Not that I ever believed it, but boy did Mr Kejriwal break the ‘Change-is-here’ dream in style! Before we discuss the very predictable and short-lived tenure of the people’s CM, let us first rewind to 2009, days when naïve young people like me were overwhelmed by the idea and the response of the ‘Jan-Lokpal’ bill and dreamed starry-eyed about the ‘revolution-that-has-begun’.
The Anna movement which was also an extremely cleverly marketed façade, captured people’s attention overnight. But we could argue it’s dramatic overtures were a tad bit justified, because it is too hard to hold the attention of an average Indian without a pinch of melodrama. But inspite of its overt emo content, Jan-Lokpal was a sane, progressive idea. A cause that needed attention. A cause that mattered. I was probably the biggest admirer of the Anna movement not because of the promises and hopes it held, but because I was too impressed that a small group of activists had cleverly managed to get an ignorant, sentimental nation to pressurize the government to pay heed to an issue that mattered. The genetically inherent melodramatic nation that we are, swaying public opinion is a child’s play. And the fact that, here were these group of clever intellectuals who knew exactly how to exploit the sentimental ‘aam aadmi’ and channelize his emotions into forcing the nation to take notice of real issues, almost made political romantics like me swoon. It was almost like ‘The Renaissance’!
But the ridiculously impractical solutions that Mr Kejriwal proposed to problems in Delhi were absurd to the point of being offensive and made it clear that Arvind Kerjiwal and team were merely brilliant show-masters. People merely good at portraying an idea not conceiving it. People may hate AAP probably because Arvind Kejriwal failed to live upto his promises. But I hate AAP because for me it was an organization which made sense, a people’s party in true sense, an idea people were enthusiastic about. For the first time people felt like being part of a change. More importantly AAP was a party which made the reluctant, foreign-obsessed average Indian who shunned politics stop and consider the possibility of a change. AAP was a party which could have had it all! But Mr Kerjiwal’s theatrics and the shortlived chaos centered tenure in Delhi not only bluntly shattered people’s dreams but also took away the one thing that this country needed the most- Hope. I hate Mr Kejriwal not because of the promises he could not fulfill but because he proved those age-old cynics right ‘Iss country ka kuch nahi ho sakta!’
In a country with deteriorating political culture every minute and a society which has accepted it, hope was a rarity. But when Mr Kejriwal resigned as the chief minister of Delhi he finished that too. But what pains more is that Mr Kejriwal’s theatrics not only reduced the ‘aam aadmi’ and some of it’s genuinely good members to a laughing stock but it also made the inherently pessimistic general public more skeptical about expecting leadership out of a non-politician. So in short Mr Kejriwal reminded us that we nothing but a mere helpless voter bank and voting is simply choosing the lesser of the corrupt candidate!
So hate AAP not because it was a party that failed, hate it because it was a party that never tried in the first place. Hate it because it permanently undermined the credibility of honest, genuine politicians. Hate it because it reduced a political revolution into a mere fatuous media circus. More importantly hate it because it was a political organization that could have had it all… but instead chose to throw it away!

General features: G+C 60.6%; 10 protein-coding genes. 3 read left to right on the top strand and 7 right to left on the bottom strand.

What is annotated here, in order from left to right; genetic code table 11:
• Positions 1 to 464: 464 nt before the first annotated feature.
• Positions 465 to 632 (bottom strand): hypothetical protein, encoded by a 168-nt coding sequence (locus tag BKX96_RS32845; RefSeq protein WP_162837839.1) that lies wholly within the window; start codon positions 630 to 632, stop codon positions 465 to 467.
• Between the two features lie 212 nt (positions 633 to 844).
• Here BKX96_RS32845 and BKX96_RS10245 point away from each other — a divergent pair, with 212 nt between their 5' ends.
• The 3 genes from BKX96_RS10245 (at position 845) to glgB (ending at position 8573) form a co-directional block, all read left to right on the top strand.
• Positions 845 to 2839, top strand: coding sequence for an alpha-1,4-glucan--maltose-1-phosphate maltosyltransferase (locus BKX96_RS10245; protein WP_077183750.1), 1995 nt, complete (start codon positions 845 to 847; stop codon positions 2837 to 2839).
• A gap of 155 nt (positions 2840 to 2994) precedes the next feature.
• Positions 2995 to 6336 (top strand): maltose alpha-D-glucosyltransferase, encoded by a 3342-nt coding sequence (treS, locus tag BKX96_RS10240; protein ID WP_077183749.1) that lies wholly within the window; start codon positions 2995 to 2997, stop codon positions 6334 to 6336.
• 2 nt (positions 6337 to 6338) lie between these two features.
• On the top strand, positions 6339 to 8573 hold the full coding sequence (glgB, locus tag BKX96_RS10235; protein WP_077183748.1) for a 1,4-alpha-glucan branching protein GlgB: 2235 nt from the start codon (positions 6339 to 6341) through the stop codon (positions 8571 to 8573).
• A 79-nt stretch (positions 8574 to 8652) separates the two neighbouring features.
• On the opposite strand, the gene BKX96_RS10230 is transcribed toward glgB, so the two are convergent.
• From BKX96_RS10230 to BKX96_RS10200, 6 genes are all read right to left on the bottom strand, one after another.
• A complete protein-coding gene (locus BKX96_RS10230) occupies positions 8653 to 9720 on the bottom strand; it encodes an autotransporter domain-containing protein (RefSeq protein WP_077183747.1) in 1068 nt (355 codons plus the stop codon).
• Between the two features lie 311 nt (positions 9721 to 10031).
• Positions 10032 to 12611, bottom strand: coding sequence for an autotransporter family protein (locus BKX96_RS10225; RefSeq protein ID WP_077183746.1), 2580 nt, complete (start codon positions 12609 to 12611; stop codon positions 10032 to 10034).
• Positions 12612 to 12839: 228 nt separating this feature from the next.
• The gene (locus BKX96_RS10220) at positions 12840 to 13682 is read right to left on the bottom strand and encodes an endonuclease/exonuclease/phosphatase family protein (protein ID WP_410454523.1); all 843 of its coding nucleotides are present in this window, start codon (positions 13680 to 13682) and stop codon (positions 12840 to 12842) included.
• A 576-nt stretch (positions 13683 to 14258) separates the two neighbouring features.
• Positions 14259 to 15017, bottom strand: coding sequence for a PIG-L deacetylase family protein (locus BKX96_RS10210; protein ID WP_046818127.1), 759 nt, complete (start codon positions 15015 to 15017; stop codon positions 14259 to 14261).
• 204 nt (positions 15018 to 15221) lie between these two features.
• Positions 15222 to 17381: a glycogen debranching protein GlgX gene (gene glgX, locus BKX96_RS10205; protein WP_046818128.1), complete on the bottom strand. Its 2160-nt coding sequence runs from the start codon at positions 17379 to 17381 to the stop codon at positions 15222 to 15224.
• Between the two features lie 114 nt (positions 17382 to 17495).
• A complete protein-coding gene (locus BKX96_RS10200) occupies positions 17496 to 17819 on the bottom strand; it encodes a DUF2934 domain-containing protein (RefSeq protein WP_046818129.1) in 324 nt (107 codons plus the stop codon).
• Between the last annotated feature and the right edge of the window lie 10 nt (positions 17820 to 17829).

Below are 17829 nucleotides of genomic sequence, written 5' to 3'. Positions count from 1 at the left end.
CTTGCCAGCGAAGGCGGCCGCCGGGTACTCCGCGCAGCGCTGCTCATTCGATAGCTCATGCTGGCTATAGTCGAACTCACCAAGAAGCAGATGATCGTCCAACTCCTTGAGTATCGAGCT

AAP and the Emperor’s clothes Syndrome

The tremendous (and very well deserved) success of AAP in the Delhi elections this time, came as no surprise given the resentment and anger among the common citizens of India. In a country where 1000 crore scams make the news every second week, the Aam Aadmi Party and its genuine efforts towards transparency is definitely a breath of fresh air.

But what puzzles me is, how nobody in the country has taken the time to question the practicality of the solutions put forth by the Aam Aadmi Party. Agreed, Arvind Kejriwal and team have come up with highly ingenious and genuinely democratic ideas to tackle common political issues (proposals like, Delhi will be divided into different wards and the citizens of each ward will decide and regulate the matainence of each ward Or the people will decide the price of petrol and other daily commodities etc) but one can’t help but think if AAP is being too disillusioned.

For example, let us for a moment assume that AAP has it’s way and the common citizens are allowed to fix petrol (say) prices. But then why would a common citizen pay if he has to decide the price and not take it for free? Can we then hope the economy to thrive? Okay, maybe we can argue the common citizen is not a fool to demand petrol for free and what AAP means is common citizens will be a contributing if not a deciding factor in fixing prices. But then decisions of development and economy require expertise and debate and cannot be driven by mere public sentiment.

A nation of hypocrites that we are, most supporters of AAP, you’ll be surprised to find, are merely following AAP because being a part of “change” and “revolution” is the new cool. Just like the subjects of the emperor in the popular fable “The Emperor’s Clothes”** who merely ignore the obvious to seem part of the crowd. While some may scoff away the criticism and ridicule even the  thought of questioning AAP’s functionality, let us not forget mere ‘good intentions’ cannot be enough to govern a country.

In the end, the point being, even although AAP symbolizes transparency and honesty let us not get over-whelmed and also focus on whether they be trusted with development and progress.

“We thought we had the answers, but it was the questions we had which were wrong” – Bono

** The Emperor’s Clothes is a popular fable in which a emperor is conned by two men who sell him an invisible cloth and claim that it can only be seen by ‘intelligent’ people. Afraid of being called dumb everyone pretends to “see” it until a young boy points out the obvious.